Benny Green (saxophonist)

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Not to be confused with Benny Green (pianist) or Bennie Green.

Benny Green (9 December 1927, Leeds, Yorkshire – 22 June 1998) was a British jazz saxophonist, who was best known by the public for his radio shows and books.

Early life[edit]

His parents were David Green, a tailor and saxophonist, and Fanny Fryer. They met while David was playing with a band in Leeds. They married in London in 1926 and initially lived with David's father, an immigrant Russian-Jewish tailor, at 1 Greenwell Street London. Benny Green was born in Leeds because his mother wanted to be near her own family for the birth, but they soon returned to London, to a basement flat in Cleveland Street. Here he became a streetwise but sentimental cockney-Jewish character.[1]

He was educated at Clipstone Street Junior Mixed School and St Marylebone Grammar School.

Career[edit]

In 1958, Green appeared in the UK pop charts as a member of Lord Rockingham's XI, the house band on ITV's rock 'n' roll show Oh Boy! The novelty jazz/rock release "Hoots Mon", complete with spoken interjections in a broad mock-Scots accent, reached number 1 for three weeks in November and December. Green later joked that wearing dark glasses whilst playing (to counteract the strong studio lights) generated a fan letter addressed to 'the blind sax-player'.

His BBC Radio 2 Sunday afternoon record show ran for many years until his death. He had a huge range of knowledge about the kind of music he liked, by classic "Great American Songbook" composers like Kern and Cole Porter and jazz, and would introduce most records with details about the artist(s) and often complained about developments in music with which he disagreed. He had a particular (though, to some listeners, not readily explicable) dislike of certain artists, including Benny Goodman and Glenn Miller.

He also chaired Jazz Score, a radio comedy panel game broadcast on Radio 2 and the BBC World Service for 20 years. Many jazz artists appeared on this show, stopping the contest to recount their own anecdotes about their career and other jazz musicians, some of whose names would mean little to the general listener.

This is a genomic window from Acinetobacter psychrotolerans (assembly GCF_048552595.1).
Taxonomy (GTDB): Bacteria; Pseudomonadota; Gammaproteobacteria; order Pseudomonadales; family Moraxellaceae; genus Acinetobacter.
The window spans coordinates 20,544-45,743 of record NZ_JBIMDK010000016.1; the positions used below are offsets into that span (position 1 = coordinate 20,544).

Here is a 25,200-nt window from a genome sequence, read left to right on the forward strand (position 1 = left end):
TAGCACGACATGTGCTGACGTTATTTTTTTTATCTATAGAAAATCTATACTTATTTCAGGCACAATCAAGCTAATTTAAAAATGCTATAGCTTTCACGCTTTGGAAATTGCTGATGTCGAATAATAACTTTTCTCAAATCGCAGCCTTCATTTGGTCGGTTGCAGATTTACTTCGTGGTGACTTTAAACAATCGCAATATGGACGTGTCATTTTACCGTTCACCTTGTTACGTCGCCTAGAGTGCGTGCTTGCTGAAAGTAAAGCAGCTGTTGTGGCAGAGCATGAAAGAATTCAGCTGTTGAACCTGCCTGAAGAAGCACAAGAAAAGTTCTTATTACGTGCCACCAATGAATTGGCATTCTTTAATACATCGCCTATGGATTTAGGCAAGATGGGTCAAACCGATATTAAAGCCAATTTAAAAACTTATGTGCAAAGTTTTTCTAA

He first worked for the BBC in 1955 and worked regularly for it from then on. In the 1960s he often appeared (with, among others, Alan Brien, Dee Wells and Robert Pitman) on Three After Six, Associated Rediffusion's early evening television discussion programme on current affairs. In the 1980s he contributed occasionally to Stop The Week, Robert Robinson's Saturday discussion programme on Radio 4. Green also wrote and/or narrated many radio documentaries about stage and film musical stars and Hollywood, his other main interest apart from jazz and sport. He also wrote for magazines, including Punch, and regularly for newspapers. He was a great admirer of writer P. G. Wodehouse, and published a literary biography of Wodehouse in 1981. He was also commissioned to write the entry on jazz in Encyclopaedia Britannica.

Green is notable for publishing the Wisden Anthologies, a summary of the famous cricketing annual, between 1979 and 1983. The four volumes covered the highlights from Wisden Cricketers' Almanack from its inception in 1864 until 1982 and stand as a milestone in cricketing literature. By way of contrast, in 1976 he had previously published I've Lost My Little Willie: A Celebration of Comic Postcards.

Benny Green married Antoinette Kanal in 1962, and had three sons and one daughter. His son, Dominic Green, is a guitarist who has published a book about his father, Benny Green Words and Music (2003). Green died at the age of 70 of cancer in the Royal Marsden Hospital in Surrey.

Bibliography[edit]

Works by Benny Green include:

  • Swingtime in Tottenham (1976)
  • Fred Astaire (1980)
  • P G Wodehouse: a Literary Biography (1981)
  • Last Empires: Documentary Anthology of Writing About the Music Hall (1986)
  • Let's Face the Music: The Golden Age of Popular Song
  • The Reluctant Art
  • A Hymn to Him: The Lyrics of Alan Jay Lerner
  • Such Sweet Thunder: Benny Green on Jazz (2002)

References[edit]

  1. ^ Oxford Dictionary of National Biography

External links[edit]